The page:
by Michael Sones
Over the past three decades the popular magazine Psychology Today has conducted several surveys on how people feel about the appearance of their bodies. The changing results make for interesting reading. The dramatic changes in American culture have significantly altered peoples’ perceptions of themselves. In 1972 twenty-three percent of American women were dissatisfied with their appearance but by 1997 that figure had risen to fifty-six percent. In 1972 fifteen percent of men were dissatisfied with their appearance but by 1997 that figure had risen to forty-three percent. Thirty-eight percent of men are now dissatisfied with the size of their chests compared to the thirty-four percent of women dissatisfied with their breasts. Men are getting pectoral implants. Millions of women have had surgery to change the shape of their breasts or increase their size.
Images of Beauty are everywhere. Pictures of handsome men and beautiful women grace the pages of glossy magazines, television, billboards, consumer products and the Internet. In the developed world the preoccupation with the body and with Beauty is intensifying and the Beauty Industry, despite nearly thirty years of feminism, is a multi-billion dollar a year business.
In the United Kingdom visit any newsagent and you will find dozens of magazines on various aspects of style, fashion and health. There are several magazines just devoted to the topic of hairstyles and hair care. Men’s magazines tell men how to get flat stomachs and bulging biceps. Images of slim, ultra fit models seem to be everywhere and vast numbers of women are preoccupied with their weight. Yet despite this preoccupation with beauty and despite the well publicized health risks over a third of Americans are obese. The English are fast catching up. But yet, while one third are obese, for others anorexia nervosa is a serious and potentially fatal mental health problem.
The images of beauty everywhere are not the average man or woman. Few ordinary people can aspire to look like the images of the exceptional beauties the media present us with. The models, actors, and actresses are selected from the thousands who apply. They are statistically exceptional in their appearance. Then professional stylists and make-up artists spend hours doing their hair and make-up. They spend hours in the gym. However, in films, soaps, and sitcoms they are often placed in ordinary situations so that we all feel that they are our competition. However, as Cindy Crawford says, “Even I don’t wake up looking like Cindy Crawford.” A survey of 5,000 women in the UK by Real magazine published in November 2002 has some rather depressing statistics. 91% of women were unhappy with their hips and thighs and 60% were depressed by their body image. 84% of those who were normal weight wished they were lighter. Only 3% of women were happy with their bodies.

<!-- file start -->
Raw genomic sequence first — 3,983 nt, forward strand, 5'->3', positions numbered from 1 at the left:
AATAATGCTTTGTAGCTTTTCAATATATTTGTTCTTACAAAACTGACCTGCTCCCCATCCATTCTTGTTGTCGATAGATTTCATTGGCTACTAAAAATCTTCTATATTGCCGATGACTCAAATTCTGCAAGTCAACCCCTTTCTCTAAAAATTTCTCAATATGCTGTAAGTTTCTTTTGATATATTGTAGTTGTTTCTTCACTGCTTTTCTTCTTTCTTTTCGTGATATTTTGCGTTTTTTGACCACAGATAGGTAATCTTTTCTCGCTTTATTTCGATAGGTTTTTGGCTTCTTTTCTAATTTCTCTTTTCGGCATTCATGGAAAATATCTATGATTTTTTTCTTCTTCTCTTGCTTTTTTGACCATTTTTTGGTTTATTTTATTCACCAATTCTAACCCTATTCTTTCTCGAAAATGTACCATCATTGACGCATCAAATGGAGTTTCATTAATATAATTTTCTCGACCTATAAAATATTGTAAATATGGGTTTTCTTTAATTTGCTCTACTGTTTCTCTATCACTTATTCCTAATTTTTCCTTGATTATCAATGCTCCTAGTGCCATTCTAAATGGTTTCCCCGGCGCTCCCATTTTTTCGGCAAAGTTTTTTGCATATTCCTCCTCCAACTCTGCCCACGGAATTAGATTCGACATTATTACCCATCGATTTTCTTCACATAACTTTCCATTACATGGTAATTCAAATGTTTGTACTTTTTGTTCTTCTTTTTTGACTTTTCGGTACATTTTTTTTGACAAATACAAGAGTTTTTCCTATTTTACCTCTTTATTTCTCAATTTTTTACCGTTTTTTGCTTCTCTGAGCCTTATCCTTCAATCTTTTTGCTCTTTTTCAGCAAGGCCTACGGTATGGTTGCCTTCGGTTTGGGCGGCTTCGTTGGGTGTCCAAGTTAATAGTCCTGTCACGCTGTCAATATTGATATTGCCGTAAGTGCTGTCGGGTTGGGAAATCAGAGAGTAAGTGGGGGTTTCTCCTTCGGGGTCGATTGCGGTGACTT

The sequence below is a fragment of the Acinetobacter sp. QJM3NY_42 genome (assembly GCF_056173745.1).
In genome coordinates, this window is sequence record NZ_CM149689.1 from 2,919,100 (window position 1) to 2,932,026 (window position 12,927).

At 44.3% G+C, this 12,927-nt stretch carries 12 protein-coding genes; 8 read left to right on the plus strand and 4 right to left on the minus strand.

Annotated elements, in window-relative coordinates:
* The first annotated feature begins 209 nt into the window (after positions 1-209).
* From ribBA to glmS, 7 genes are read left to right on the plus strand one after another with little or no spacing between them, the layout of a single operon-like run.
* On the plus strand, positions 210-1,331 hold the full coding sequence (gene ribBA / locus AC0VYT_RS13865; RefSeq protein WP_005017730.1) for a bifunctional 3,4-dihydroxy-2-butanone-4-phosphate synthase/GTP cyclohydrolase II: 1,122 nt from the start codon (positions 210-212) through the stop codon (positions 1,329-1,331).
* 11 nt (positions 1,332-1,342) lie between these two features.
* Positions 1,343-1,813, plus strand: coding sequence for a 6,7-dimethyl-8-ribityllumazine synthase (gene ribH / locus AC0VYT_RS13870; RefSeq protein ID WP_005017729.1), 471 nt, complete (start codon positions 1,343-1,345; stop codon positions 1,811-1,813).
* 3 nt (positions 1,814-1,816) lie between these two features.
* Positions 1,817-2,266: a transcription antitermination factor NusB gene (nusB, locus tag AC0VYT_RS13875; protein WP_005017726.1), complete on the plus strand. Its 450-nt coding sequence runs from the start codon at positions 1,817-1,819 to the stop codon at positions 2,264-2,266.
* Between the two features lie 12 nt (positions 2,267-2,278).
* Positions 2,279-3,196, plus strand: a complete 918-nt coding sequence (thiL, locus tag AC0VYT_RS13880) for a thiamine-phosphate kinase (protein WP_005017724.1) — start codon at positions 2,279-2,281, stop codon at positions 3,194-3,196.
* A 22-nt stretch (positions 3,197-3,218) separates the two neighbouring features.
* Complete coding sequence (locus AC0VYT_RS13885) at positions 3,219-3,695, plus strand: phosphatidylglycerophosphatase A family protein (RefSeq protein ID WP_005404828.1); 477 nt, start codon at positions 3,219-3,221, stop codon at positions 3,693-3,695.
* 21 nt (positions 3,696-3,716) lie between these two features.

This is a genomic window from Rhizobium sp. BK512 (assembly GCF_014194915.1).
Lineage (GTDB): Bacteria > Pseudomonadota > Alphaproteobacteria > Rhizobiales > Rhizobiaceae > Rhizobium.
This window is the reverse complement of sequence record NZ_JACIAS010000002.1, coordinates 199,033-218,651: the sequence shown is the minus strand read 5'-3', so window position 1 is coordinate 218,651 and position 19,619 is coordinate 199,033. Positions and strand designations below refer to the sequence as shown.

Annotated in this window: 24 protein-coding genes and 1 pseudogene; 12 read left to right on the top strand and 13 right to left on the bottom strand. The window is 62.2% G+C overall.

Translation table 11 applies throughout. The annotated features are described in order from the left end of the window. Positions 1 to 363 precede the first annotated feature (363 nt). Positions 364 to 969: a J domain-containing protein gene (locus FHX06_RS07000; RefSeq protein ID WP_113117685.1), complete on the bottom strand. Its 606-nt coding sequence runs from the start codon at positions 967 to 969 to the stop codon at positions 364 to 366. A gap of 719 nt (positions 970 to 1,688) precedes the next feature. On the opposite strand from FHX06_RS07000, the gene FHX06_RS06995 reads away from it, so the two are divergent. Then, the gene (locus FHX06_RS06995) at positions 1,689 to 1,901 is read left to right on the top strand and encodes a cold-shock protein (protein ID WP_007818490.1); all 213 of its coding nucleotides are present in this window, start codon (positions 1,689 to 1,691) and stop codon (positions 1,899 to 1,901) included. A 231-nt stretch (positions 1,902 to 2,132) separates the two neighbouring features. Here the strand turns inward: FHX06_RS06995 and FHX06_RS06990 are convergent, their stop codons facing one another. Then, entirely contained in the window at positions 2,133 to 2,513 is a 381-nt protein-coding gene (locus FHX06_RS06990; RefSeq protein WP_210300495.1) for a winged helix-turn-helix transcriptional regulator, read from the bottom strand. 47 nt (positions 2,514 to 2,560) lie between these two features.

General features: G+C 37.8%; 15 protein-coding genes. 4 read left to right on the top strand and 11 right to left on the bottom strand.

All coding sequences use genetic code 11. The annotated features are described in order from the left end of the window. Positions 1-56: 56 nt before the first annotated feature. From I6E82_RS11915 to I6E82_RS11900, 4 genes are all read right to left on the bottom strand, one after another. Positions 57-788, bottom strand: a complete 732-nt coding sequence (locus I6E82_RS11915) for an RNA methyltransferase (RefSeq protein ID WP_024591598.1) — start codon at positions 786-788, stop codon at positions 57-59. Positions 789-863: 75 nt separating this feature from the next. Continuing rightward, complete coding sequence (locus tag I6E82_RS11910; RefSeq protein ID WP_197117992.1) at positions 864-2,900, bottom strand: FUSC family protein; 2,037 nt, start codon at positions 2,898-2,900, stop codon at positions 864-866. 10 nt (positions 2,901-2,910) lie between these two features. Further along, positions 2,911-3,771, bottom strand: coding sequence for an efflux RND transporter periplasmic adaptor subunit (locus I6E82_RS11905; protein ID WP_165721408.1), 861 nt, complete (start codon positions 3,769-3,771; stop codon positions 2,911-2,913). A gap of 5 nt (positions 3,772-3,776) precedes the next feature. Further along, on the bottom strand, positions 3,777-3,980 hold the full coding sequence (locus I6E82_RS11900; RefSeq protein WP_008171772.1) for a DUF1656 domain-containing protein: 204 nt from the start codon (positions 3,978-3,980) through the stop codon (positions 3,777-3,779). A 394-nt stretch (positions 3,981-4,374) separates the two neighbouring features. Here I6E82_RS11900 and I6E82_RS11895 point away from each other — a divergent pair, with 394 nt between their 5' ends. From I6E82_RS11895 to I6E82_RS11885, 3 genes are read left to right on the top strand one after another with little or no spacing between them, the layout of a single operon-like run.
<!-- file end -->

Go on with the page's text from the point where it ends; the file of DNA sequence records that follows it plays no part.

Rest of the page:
To suggest that we can either have something very beautiful and desirable if we purchase a car or look very beautiful and desirable if we use a certain hair conditioner and eye-makeup sells products very effectively. This is because it touches upon some very deep-rooted anxieties in human psychology and offers an answer to them. Feminists have blamed men and a patriarchal society. Socialists have blamed capitalists and the advertising industry. What is really going on? Why are both men and women more preoccupied, more anxious, about being beautiful these days than ever before?
To be beautiful is presented as being the answer to a problem. The developed countries of the world are going through a period of great turbulence. Just as the Industrial Revolution of the 1800s led to great changes in society so too is the Information Revolution of the late twentieth and twenty-first centuries. And it is happening fast.
For hundreds of thousands of years our ancestors were hunter-gatherers. Civilization and cities are only a few thousand years old. Just as our bodies evolved over those countless millennia in order to adapt and survive so did our psychologies. The reasons why it is so important for women to be beautiful and men to be strong and handsome are deeply ingrained in the human psyche and are the product of hundreds of thousands of years of evolution.
At Beautyworlds.com we think that the increasing preoccupation with Beauty is linked with many of the great cultural and social changes of the past three decades. Anxieties about Beauty resonate deeply in human psychology. Men don’t cause women to want to be beautiful nor does capitalism or the advertising industries. Cultural and social conditions can heighten these anxieties and being beautiful can be felt to be the solution. And, fundamentally, this has to do with the biological purpose of Beauty.